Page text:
Emma Snyder, owner of The Ivy Bookshop at 11 E 33rd Street, Baltimore, offers recommendations for must-read titles for adults and children.
“These Ghosts are Family” (Hardcover)
By Maisy Card, Simon & Schuster, 288 pages, $26
A “rich, ambitious debut novel” (The New York Times Book Review) that reveals the ways in which a Jamaican family forms and fractures over generations, in the tradition of “Homegoing” by Yaa Gyasi.
“A Lucky Man: Stories” (Paperback)
By Jamel Brinkley, Graywolf Press, 256 pages, $16
Jamel Brinkley’s stories reflect the tenderness and vulnerability of black men and boys whose hopes sometimes betray them, especially in a world shaped by race, gender, and class, where luck may be the greatest fiction of all.
“The Fire This Time: A New Generation Speaks About Race” (Paperback)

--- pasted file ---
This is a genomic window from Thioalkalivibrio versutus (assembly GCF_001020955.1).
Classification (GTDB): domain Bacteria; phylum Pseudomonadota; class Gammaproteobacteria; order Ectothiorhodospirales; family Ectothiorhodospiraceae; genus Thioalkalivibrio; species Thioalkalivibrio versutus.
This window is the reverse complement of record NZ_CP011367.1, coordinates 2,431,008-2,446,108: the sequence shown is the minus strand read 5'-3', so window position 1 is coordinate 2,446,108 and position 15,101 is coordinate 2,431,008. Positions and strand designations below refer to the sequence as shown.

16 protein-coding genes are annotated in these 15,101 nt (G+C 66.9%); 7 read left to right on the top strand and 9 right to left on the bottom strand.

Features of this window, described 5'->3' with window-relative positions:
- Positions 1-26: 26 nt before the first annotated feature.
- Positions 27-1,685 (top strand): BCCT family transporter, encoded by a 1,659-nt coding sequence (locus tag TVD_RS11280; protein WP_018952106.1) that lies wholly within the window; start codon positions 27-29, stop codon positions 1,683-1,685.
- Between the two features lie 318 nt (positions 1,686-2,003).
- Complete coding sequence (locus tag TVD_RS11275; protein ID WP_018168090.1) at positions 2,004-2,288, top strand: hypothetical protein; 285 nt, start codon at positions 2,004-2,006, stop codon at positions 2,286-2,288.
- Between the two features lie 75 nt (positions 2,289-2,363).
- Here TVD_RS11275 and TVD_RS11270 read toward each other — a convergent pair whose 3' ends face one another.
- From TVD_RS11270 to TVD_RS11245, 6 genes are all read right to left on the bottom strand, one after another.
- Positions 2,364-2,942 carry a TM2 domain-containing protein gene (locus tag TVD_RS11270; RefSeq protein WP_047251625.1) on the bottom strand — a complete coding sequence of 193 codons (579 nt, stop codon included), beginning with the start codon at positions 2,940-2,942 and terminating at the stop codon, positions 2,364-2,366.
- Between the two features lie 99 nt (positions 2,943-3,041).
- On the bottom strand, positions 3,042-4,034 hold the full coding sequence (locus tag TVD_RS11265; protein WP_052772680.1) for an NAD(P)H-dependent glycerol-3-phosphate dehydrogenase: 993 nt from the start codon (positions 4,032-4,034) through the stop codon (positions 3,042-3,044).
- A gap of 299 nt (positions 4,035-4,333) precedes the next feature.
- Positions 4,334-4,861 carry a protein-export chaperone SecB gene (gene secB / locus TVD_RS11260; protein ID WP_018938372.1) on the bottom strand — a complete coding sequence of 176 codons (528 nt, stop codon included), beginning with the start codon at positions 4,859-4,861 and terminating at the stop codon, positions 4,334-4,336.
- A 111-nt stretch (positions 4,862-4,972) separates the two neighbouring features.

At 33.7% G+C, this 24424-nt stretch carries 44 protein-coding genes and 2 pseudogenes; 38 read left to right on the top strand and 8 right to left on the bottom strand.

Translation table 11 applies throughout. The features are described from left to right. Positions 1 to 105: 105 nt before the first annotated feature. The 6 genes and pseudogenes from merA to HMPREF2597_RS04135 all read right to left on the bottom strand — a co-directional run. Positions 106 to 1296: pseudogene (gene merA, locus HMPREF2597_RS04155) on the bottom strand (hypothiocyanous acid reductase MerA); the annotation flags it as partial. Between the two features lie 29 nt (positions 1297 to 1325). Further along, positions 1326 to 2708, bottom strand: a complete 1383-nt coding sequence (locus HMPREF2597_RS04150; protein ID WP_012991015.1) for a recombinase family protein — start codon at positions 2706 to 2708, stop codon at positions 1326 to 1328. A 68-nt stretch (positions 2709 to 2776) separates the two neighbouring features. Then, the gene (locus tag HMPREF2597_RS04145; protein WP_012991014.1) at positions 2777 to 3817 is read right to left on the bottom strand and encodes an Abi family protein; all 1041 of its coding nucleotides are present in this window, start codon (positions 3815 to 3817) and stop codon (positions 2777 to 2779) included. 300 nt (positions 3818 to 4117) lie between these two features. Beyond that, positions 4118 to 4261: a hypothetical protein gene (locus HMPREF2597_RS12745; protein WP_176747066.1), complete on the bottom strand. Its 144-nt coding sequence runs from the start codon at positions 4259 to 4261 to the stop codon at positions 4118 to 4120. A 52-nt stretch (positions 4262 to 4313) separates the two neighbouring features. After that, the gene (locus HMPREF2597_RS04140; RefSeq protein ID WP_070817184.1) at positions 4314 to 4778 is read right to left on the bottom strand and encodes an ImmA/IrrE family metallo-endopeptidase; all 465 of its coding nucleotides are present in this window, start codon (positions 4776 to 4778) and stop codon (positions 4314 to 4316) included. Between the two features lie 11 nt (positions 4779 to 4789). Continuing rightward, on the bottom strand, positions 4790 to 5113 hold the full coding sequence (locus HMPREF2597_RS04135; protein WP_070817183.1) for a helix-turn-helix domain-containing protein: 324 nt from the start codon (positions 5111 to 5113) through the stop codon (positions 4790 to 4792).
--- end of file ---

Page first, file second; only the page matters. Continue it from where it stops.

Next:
Ed. by Jesmyn Ward, Scribner, 240 pages, $16
This 2016 essay collection references James Baldwin’s 1963 book “The Fire Next Time” in its title and spirit. Including essays from Carol Anderson, Jericho Brown, Edwidge Danticat, and Claudia Rankine, among others, it introduces an extraordinary wealth of intellectual and artistic traditions.
“The End of Policing” (Paperback)
By Alex S. Vitale, Verso, 272 pages, $17.95
This book attempts to spark public discussion by revealing the tainted origins of modern policing as a tool of social control. Drawing on groundbreaking research, it shows how the expansion of police authority is inconsistent with community empowerment, social justice, even public safety.
“Skin Again” (Board Book)
By bell hooks, illustrated by Chris Raschka, Little, Brown Books for Young Readers, 40 pages, $12.99
Celebrating all that makes us unique and different, “Skin Again” offers new ways to talk about race and identity with children. This award-winning book, introduces a strong message of loving yourself and others. For ages 4-8
“One Crazy Summer” (Paperback)
By Rita Williams-Garcia, Quill Tree Books, 240 pages, $7.99
In this Newbery Honor novel, Rita Williams- Garcia tells the story of three sisters who travel to Oakland, Calif. in 1968 to meet the mother who abandoned them. Unexpectedly, Delphine, Vonetta, and Fern learn much about their family, their country, and themselves. For ages 8-12